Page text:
Page:A Few Hours in a Far Off Age.djvu/48

From Wikisource
Jump to: navigation, search
This page has been validated.
49
A FEW HOURS IN A FAR-OFF AGE.

that alarming brutality, and the greatest of immoralities on the man's part, have not constituted "sufficient cause" for breaking such devilish bonds. Awake, women! Be fooled no longer! Examine man's sapient laws! You will be amazed at their rubbish and injustice. Especially after their having told you for thousands of years how wise and moral they are. Read them! Find out the extent of their reason and justice! It will be a revelation to you which will eventually have most beneficial results for human kind. They prevent you from learning and reflecting upon important subjects by flattering your sillinesses, and encouraging you to waste thought and time in trifles. Step out of the contemptible groove! Learn—above that, think, and you will soon claim your right to legislate for yourselves. Man has neither the right nor the ability to make laws in which the happiness and health of our lives are concerned, unless with our co-operation.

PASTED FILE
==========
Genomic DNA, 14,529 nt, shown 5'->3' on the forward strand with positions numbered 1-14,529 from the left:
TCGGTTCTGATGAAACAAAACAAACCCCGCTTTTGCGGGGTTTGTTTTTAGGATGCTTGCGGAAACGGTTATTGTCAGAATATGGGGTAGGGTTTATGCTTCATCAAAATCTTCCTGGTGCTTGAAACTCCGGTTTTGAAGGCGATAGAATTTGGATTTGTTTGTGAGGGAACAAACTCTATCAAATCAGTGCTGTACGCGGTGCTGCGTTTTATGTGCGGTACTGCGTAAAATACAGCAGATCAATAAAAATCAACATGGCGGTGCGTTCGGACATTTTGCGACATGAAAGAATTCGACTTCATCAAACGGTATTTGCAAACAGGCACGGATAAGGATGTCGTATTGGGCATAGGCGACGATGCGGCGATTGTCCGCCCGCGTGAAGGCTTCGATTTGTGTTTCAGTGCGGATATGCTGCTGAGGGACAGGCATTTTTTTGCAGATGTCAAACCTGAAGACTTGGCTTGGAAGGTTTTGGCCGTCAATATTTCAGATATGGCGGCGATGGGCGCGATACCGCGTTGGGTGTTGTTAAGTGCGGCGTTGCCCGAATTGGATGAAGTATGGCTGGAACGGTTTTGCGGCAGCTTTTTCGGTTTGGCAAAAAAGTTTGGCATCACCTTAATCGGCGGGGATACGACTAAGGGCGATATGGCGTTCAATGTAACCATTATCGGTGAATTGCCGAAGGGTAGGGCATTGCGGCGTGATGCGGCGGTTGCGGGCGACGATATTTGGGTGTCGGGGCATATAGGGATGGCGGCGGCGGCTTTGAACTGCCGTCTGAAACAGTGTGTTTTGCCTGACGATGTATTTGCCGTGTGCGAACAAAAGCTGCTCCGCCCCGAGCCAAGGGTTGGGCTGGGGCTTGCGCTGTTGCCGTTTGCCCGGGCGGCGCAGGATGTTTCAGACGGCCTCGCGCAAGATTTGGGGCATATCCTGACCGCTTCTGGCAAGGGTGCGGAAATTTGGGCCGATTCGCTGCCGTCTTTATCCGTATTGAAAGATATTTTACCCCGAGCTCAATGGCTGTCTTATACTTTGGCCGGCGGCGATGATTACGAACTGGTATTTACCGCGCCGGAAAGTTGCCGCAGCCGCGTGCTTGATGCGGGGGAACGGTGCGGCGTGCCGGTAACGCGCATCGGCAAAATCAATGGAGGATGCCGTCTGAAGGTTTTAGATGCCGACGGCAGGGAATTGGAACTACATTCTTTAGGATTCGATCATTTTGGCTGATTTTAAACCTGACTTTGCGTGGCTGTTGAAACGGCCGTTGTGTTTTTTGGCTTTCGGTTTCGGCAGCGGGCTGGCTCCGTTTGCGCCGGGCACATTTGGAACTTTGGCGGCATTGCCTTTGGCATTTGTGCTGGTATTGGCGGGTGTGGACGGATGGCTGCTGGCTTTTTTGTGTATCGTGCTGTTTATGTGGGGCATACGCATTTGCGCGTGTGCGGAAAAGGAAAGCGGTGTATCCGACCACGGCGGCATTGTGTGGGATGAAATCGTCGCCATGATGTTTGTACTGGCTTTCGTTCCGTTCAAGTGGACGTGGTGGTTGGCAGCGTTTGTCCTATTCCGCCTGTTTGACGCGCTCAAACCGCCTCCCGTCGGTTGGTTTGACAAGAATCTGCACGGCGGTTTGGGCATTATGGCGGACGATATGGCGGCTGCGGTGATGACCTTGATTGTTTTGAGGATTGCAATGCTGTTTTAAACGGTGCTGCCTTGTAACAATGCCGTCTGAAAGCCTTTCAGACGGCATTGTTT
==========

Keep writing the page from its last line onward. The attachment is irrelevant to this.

It is as unjust as if we were to legislate on man's greatest interests without consulting him; though I feel certain the very worst of us would do so in a far greater spirit of justice and benevolence than he has manifested in his cruel, impertinent and ignorant laws on our sex. Laws which have broken or withered millions of loving hearts, though medical men have called those murders by less conspicuous names.

It was only natural that so savage and selfish a being as man should have originally usurped all power over the weaker by reason of his greater brute strength; but that is no proof of larger mind. The tiger could crush the strongest man. Yet I think not a single man would give the palm for mind to the tiger. To beat, kick and trample on a weaker body is no proof of superiority of intellect; but it is by such means that men have claimed it. It is not astonish-